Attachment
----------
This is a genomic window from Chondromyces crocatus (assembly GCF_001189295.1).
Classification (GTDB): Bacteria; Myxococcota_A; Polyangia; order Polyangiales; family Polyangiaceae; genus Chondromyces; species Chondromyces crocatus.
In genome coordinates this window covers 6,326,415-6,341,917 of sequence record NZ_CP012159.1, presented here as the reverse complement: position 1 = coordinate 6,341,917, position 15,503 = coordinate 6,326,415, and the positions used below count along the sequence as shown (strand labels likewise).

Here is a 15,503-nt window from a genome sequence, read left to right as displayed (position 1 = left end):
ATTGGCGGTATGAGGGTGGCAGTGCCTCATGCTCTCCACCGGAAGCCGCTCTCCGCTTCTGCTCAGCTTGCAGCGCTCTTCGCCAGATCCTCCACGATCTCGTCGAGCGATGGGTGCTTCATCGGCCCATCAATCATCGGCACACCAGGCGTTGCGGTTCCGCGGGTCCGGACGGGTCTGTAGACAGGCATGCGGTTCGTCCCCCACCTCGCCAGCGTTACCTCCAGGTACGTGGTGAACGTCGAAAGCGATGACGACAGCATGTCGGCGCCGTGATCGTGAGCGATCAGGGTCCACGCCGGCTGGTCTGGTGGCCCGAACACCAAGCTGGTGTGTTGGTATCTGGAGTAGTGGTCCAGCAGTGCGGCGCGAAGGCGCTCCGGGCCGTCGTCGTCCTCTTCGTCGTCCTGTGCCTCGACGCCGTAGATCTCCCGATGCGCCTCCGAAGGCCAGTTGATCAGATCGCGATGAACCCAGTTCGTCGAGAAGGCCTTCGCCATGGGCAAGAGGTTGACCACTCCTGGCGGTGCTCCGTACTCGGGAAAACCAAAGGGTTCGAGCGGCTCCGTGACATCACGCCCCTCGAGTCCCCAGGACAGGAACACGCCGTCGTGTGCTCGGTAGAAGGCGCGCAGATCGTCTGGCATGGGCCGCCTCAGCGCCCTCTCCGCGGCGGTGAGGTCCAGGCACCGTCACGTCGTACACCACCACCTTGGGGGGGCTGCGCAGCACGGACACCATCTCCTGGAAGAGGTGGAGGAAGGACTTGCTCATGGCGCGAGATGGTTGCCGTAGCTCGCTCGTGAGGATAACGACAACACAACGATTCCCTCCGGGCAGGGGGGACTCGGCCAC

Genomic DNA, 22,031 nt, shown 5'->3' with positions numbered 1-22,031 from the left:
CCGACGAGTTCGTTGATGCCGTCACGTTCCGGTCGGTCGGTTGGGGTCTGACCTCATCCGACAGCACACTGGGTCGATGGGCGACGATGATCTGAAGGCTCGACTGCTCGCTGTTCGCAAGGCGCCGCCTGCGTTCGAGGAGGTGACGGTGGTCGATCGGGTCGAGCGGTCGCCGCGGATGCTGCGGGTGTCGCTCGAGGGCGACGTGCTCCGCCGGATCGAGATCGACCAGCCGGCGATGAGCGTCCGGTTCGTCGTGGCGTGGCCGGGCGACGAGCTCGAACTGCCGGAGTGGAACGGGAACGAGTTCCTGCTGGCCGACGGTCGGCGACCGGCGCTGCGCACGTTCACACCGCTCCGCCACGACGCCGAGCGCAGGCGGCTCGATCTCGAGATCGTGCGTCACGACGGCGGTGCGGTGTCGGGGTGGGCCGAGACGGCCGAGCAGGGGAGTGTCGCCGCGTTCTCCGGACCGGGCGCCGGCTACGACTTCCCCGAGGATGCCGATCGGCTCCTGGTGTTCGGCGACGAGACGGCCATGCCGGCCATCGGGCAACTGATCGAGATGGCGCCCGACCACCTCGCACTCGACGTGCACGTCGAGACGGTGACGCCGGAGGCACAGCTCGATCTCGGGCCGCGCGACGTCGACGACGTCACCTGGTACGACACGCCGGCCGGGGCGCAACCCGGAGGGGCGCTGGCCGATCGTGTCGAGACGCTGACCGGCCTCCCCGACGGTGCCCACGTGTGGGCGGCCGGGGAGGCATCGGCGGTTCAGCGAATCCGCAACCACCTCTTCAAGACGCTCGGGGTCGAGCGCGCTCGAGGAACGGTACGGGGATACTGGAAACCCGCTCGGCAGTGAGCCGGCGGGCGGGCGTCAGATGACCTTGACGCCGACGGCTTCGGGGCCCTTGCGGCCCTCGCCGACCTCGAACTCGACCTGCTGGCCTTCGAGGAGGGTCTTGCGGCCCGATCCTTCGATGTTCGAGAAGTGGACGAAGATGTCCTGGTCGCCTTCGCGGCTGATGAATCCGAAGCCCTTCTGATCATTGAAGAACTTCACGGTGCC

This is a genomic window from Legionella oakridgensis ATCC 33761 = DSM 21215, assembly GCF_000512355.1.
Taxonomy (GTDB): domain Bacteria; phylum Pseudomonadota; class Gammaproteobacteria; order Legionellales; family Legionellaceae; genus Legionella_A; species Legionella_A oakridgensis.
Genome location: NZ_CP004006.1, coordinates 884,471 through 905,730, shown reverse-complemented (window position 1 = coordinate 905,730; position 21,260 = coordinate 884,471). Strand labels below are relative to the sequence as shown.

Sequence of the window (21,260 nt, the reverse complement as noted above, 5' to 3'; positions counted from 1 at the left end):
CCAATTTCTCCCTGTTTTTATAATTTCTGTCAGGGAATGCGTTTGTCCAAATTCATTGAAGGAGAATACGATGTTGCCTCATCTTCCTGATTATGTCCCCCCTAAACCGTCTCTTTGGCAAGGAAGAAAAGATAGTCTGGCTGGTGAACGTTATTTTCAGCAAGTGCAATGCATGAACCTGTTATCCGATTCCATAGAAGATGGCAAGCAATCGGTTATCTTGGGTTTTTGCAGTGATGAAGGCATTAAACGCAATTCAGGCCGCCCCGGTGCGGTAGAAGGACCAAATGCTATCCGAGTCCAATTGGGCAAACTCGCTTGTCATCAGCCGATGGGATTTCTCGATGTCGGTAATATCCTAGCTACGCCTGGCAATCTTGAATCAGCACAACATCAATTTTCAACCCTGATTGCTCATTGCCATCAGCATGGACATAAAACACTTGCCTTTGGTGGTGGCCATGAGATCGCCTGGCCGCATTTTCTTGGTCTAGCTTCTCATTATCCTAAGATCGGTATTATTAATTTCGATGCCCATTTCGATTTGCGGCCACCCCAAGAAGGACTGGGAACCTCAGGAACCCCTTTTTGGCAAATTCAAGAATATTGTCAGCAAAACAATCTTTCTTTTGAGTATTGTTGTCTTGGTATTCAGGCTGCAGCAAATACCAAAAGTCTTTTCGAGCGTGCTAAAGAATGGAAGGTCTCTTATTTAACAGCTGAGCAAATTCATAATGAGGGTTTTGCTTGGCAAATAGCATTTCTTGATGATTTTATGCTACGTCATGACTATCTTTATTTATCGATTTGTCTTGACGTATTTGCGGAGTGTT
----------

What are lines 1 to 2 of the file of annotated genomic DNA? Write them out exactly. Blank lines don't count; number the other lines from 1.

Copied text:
This is a genomic window from Chondromyces crocatus (assembly GCF_001189295.1).
Classification (GTDB): Bacteria; Myxococcota_A; Polyangia; order Polyangiales; family Polyangiaceae; genus Chondromyces; species Chondromyces crocatus.